Advantages Of Being An Only Child

The advantages of being an only child. More and more couples nowadays are opting to have one child only. A look at some of the reasons for this decision.

The only child was a much rarer phenomenon even twenty or thirty years ago. It was seldom a case of choosing to have just one child. Then, only children tended to be shy, over-protected and socially withdrawn. They were often the offspring of older or infertile couples at a time when the average age for having a first child was in one's twenties.

Now, when having children in one's thirties or even forties is almost the norm, a "new" only child has emerged. This child is well balanced and socially adept. Indeed, today's only child benefits from the knowledge that it is the product of a positive parental choice.

More couples are deciding to have just one child for a variety of reasons. The most common reason, however, is financial. Couples are determined to maintain a comfortable standard of living, not only for their child but also for themselves. An only child certainly benefits from having the family financial resources focussed upon him or herself.

Parents of only children no longer have to worry about their child being lonely or at a social disadvantage. Mobility and the resources to support an active social life have put an end to that. Only children have friends to stay over on a regular basis and at school they have no problem fitting in and making new friends. Many of their classmates are also only children.

Many couples are increasingly concerned about providing a good education. Some are keen to give their child a private education or, at least, private tuition in certain subjects. If this means that they can only afford to have one child, then so be it.

Parents of only children have more time to focus on the general aspects of child development and learning issues and can give their child that individual attention that makes such a difference. Studies have proven that only children often do better in life for the same reasons that first-borns do. First-borns have their parents' individual attention for those important first few years and therefore benefit from greater stimulation. As a result, first-borns are often higher achievers in later life. In the case of the only child, this individual attention is available throughout childhood and can put then in a very strong position in later adult life.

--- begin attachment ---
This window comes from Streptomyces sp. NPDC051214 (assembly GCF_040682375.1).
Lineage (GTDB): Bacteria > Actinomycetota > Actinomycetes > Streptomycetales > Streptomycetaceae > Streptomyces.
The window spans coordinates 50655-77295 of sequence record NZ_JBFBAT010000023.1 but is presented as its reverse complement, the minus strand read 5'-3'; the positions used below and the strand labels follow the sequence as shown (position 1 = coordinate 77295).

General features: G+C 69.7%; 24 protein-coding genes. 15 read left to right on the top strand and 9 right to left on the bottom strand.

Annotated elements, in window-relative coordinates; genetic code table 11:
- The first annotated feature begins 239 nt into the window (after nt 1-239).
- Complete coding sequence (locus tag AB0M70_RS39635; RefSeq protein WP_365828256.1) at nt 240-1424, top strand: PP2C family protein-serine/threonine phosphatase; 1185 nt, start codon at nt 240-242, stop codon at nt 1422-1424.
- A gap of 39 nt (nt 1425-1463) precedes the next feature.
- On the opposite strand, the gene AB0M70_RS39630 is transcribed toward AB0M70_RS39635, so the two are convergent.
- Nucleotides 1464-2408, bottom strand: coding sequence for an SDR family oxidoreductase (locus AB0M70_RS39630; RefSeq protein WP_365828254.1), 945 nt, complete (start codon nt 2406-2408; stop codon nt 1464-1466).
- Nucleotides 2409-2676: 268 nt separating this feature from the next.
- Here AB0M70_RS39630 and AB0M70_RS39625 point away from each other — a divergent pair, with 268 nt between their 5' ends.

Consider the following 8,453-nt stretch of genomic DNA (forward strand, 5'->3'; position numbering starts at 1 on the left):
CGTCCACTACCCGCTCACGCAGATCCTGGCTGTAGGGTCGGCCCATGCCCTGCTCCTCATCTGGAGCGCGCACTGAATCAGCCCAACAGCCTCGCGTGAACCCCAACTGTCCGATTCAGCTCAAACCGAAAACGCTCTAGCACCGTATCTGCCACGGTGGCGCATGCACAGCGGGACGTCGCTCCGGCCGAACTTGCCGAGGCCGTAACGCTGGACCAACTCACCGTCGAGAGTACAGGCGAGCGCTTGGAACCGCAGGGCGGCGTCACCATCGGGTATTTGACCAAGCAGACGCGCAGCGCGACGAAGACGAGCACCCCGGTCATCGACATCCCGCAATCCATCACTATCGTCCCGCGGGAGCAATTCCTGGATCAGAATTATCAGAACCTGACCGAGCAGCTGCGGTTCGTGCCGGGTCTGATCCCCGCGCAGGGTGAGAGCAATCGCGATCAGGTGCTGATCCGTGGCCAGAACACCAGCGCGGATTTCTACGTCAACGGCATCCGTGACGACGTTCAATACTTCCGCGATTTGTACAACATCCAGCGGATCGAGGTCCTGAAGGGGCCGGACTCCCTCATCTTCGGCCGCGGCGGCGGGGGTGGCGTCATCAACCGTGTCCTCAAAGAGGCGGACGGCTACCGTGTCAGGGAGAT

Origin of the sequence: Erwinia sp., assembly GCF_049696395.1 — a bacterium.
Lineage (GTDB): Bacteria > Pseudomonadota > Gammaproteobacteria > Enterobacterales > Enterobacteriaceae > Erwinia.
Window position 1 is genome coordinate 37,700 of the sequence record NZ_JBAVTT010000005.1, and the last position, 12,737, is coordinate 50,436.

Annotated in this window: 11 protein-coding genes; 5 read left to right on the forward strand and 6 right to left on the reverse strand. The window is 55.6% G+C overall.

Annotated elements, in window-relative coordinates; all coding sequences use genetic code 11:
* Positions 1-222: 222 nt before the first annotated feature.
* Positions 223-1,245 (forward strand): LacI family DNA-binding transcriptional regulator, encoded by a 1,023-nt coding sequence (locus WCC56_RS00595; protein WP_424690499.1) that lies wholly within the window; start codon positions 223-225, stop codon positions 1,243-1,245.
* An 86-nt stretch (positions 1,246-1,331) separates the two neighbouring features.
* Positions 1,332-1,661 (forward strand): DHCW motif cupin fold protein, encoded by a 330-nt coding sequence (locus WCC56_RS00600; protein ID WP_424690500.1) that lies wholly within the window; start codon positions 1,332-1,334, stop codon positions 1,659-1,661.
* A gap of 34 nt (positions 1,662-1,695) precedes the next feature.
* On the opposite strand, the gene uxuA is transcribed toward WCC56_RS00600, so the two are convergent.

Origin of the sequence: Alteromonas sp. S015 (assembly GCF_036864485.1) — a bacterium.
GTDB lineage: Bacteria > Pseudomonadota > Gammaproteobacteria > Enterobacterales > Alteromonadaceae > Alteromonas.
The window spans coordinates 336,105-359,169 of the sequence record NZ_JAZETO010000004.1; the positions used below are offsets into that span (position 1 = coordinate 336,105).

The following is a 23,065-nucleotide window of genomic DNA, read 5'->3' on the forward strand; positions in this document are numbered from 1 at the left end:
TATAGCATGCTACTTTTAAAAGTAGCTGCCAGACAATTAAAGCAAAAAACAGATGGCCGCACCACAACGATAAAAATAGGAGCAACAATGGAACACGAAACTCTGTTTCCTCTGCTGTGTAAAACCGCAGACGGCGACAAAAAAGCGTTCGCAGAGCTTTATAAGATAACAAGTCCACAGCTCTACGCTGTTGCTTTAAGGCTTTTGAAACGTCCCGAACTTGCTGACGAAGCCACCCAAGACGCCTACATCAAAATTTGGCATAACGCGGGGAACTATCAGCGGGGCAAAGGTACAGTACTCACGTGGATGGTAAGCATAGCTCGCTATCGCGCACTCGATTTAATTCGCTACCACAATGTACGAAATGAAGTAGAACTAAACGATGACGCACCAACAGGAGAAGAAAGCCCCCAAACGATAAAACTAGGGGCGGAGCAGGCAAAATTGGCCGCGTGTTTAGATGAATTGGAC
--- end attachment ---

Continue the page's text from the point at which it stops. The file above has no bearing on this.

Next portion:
There was a time when having an only child had something of a stigma attached to it. People often assumed that parents had a fertility problem and that no one could be "so selfish as to stop at one". Nowadays, that attitude has virtually disappeared. Parents are open and happy about having an only child. If a parent is happy, then so will their child be happy.

Often parents have no problem sustaining a good relationship and enjoying life when they have only one child to cope with. It is when a second baby appears in a couple of years' time that difficulties can surface. A mother of an only child doesn't have to deal with being pregnant and looking after a toddler at the same time. Sleepless nights are certainly less of a problem if you only have one child. In fact, the whole logistics and organisation of having more than one child can overwhelm a couple's personal relationship.

This is an important factor when deciding whether to have one child or not. It is possible to sustain an uninterrupted career path if a parent only takes a couple of years out or indeed, only takes the minimum maternity break and then returns to work without the need to update skills.

Only children today, are completely different people from those of just a few decades ago. Not only are they far more numerous, they are happier individuals who are well-balanced and more socially adept.

© High Speed Ventures 2011